The last time I was in Buenos Aires, I asked a couple of people out for dinner. Time was short, and I thought one night would suffice to meet them both. One was a middle-aged man and a professor in a prestigious University and the other a younger woman – an up-and-coming professional. In Argentina, there are two dominant themes of conversation: one is football and the other is politics. It wasn’t long before we stumbled into the latter. We were talking about the then new Argentine President, Mauricio Macri. The younger woman expressed the view that he was a welcome change from the left-wing Christina Kirchner and might get the economy moving in the right direction.
The reaction of the professor took me by surprise. The normally mild-mannered man exploded with anger. For him, Macri represented the same group of people that had run the country during the military dictatorship. Such were the sins of the Argentine Right during those years of dictatorship that they no longer deserved to be in high office. The dinner did not end well, and the woman was made to feel sufficiently uncomfortable that she took her leave early.
The professor and I stayed on for a few drinks after dinner, but I was a bit put out by the way he had behaved and asked him about the passion. It turned out that during the so-called “Dirty War” he discovered that his name was on a list of those to be disappeared and was forced to go underground for a couple of years in order to survive. During this time, he lost friends to the violence of the dictatorship. Over the dinner table, the Argentine past had exploded into the present. It happened 30 years ago, but wounds remain open and polite political discussions between the left and the right in Argentina remain the exception rather than the rule.
I am back in Buenos Aires again this week. It is one of the great cities of the world; a true mega city of some 15 million inhabitants. Its centre has the grandeur of a European capital. There is a famous cartoon where two Argentine women are walking down the Champs Elysees and one says to the other, “Every year Paris becomes more and more like Buenos Aires.” The main boulevards of the city are truly impressive and so wide you could squeeze in an Irish village. The architecture on show in the downtown area is breathtakingly beautiful and the same is true of the parks. This time of year, many of the trees are in bloom, giving the tree line a violet hue. Macri is still in power and the financial press express optimism that he will run again for office in 2019. In recent legislative elections his centre-right alliance, Cambiemos did well and Macri has an approval rating of some 47%.
All is not well though. The urban landscape gives one a sense of why Argentina’s problems are so entrenched. I took a bus out of the city earlier this week. One leaves behind the modernist architecture of the city centre and passes quickly into the run-down port district, then it takes us nearly an hour to pass through the poorer suburbs of Buenos Aires. As one exits the city, we enter another Argentina; a vast flat rural landscape. This is, in many respects, a divided country and it always has been; between the rich and the poor, between the urban and the rural.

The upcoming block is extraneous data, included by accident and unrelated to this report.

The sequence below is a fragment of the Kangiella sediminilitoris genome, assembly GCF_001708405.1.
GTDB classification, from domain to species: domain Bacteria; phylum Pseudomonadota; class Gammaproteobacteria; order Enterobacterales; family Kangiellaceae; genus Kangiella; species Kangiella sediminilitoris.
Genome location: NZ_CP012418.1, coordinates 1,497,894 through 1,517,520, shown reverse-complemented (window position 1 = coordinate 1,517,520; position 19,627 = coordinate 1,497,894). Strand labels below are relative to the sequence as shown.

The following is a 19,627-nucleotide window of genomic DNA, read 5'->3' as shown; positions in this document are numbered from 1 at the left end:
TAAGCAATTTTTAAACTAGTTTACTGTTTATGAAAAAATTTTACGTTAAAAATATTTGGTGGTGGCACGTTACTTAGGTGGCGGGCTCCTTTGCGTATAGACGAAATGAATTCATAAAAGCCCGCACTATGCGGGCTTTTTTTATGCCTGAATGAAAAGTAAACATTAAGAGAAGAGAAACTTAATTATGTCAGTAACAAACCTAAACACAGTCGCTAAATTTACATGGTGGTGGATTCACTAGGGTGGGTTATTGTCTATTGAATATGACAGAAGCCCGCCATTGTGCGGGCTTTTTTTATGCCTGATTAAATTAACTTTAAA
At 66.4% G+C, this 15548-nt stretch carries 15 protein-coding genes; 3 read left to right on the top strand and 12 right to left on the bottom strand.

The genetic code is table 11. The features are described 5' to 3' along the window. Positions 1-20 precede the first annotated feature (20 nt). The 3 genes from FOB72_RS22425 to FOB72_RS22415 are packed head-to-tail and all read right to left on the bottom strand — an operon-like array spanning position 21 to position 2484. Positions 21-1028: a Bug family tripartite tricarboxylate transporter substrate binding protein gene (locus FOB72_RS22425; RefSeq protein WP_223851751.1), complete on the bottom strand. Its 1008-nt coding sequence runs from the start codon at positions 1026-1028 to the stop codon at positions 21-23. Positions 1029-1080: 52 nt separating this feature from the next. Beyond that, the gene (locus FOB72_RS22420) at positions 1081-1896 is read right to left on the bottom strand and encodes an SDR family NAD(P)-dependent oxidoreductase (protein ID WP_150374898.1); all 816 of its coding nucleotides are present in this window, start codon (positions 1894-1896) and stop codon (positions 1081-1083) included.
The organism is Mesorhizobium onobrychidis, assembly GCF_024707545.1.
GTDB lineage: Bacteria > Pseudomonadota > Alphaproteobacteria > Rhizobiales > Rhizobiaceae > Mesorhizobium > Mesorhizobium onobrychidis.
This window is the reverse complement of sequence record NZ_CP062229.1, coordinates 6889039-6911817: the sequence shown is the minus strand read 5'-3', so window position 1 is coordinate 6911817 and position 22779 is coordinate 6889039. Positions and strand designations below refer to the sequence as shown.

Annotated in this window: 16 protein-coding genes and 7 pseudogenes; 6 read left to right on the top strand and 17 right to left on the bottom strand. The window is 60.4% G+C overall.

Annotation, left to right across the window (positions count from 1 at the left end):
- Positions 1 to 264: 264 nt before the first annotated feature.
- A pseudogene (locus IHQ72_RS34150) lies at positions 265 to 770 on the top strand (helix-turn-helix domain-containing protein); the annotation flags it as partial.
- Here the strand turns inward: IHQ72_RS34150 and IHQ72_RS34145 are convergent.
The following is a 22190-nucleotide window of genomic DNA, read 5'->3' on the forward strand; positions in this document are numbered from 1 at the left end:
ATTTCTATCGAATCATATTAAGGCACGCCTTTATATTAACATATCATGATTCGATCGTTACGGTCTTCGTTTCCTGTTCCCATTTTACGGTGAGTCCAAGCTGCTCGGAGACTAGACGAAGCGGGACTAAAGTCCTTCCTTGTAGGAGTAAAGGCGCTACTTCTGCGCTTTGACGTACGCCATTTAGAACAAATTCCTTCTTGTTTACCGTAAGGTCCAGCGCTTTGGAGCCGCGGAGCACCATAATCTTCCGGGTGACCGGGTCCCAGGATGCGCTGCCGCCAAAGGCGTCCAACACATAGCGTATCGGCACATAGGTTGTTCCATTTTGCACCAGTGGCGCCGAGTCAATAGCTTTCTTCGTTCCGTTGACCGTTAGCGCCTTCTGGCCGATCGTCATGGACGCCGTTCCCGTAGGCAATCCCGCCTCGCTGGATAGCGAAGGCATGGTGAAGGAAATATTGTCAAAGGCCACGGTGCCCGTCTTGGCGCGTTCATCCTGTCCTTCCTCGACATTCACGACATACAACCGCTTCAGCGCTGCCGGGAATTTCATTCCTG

Yet at the same time, this is a country with a long tradition of liberal education, where the arts and literature enjoy a great deal of prestige. The city is home to the University of Buenos Aires, which has 300,000 registered students. In the economics faculty alone, there are 40,000 students on the books. Despite the repeated economic crises, third level education remains free and not only to Argentine citizens, but also to young people from across South America. It is a remarkable gesture of generosity and social solidarity, as well as being proof of a continued belief in the power of education to transform.
There are a lot of paradoxes in Argentina. It is fractious, but there is also a lot of social cohesion on show. The Argentines are good talkers and social niceties are important here. Displays of physical intimacy are commonplace and there appears to be a good deal of genuine affection. One realises this when recalling the image of that monstrous front row, arms wrapped around one another, bawling crying during the national anthem, before going to give Ireland a proper rugby lesson at the last World Cup. Then again, so does Diego Maradona. Across my desk here, he is on the front page of today’s newspaper La Nacion, pictured alongside Vladimir Putin. The two bad boys laughing together.
Depending on your point of view, Macri is trying to do one of two things. One narrative is that he is trying to reform the country so that Argentina can at last live up to its potential, allowing its abundant talent to flourish. Alternatively, these reforms, so popular with international investors, will undermine the social cohesion evident in the country and will degrade the social capital that still exists here. The narrative in the right wing press here – portraying Macri as someone trying to save the nation from itself – is almost as old as the country itself. Elites in Argentina have, for a couple of centuries, been trying to discipline the country – to bring it into line. It is one of the wonders of Argentina that they have never succeeded.
If I may make a recommendation for anyone wishing to get to know Argentina a bit better, Juan Jose Campella’s movie El Secreto de Sus Ojos (the Secret of Their Eyes) is a great place to start.